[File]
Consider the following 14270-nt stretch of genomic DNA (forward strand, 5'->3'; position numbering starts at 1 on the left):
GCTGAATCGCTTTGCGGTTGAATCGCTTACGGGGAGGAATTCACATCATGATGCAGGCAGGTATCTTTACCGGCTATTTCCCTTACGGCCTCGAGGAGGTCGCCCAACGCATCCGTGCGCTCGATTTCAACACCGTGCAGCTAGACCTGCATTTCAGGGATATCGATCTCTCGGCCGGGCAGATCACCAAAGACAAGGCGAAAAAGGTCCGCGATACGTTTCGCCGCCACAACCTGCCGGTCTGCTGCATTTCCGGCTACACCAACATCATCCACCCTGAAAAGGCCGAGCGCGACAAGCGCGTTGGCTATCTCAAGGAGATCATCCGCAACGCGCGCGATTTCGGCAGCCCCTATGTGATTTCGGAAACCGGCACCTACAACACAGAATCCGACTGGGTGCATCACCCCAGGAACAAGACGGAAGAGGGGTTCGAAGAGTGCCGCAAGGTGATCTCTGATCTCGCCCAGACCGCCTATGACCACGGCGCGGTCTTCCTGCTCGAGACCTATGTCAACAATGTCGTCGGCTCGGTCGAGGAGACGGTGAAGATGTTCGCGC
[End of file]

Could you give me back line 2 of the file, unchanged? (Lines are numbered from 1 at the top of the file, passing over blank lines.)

GCTGAATCGCTTTGCGGTTGAATCGCTTACGGGGAGGAATTCACATCATGATGCAGGCAGGTATCTTTACCGGCTATTTCCCTTACGGCCTCGAGGAGGTCGCCCAACGCATCCGTGCGCTCGATTTCAACACCGTGCAGCTAGACCTGCATTTCAGGGATATCGATCTCTCGGCCGGGCAGATCACCAAAGACAAGGCGAAAAAGGTCCGCGATACGTTTCGCCGCCACAACCTGCCGGTCTGCTGCATTTCCGGCTACACCAACATCATCCACCCTGAAAAGGCCGAGCGCGACAAGCGCGTTGGCTATCTCAAGGAGATCATCCGCAACGCGCGCGATTTCGGCAGCCCCTATGTGATTTCGGAAACCGGCACCTACAACACAGAATCCGACTGGGTGCATCACCCCAGGAACAAGACGGAAGAGGGGTTCGAAGAGTGCCGCAAGGTGATCTCTGATCTCGCCCAGACCGCCTATGACCACGGCGCGGTCTTCCTGCTCGAGACCTATGTCAACAATGTCGTCGGCTCGGTCGAGGAGACGGTGAAGATGTTCGCGC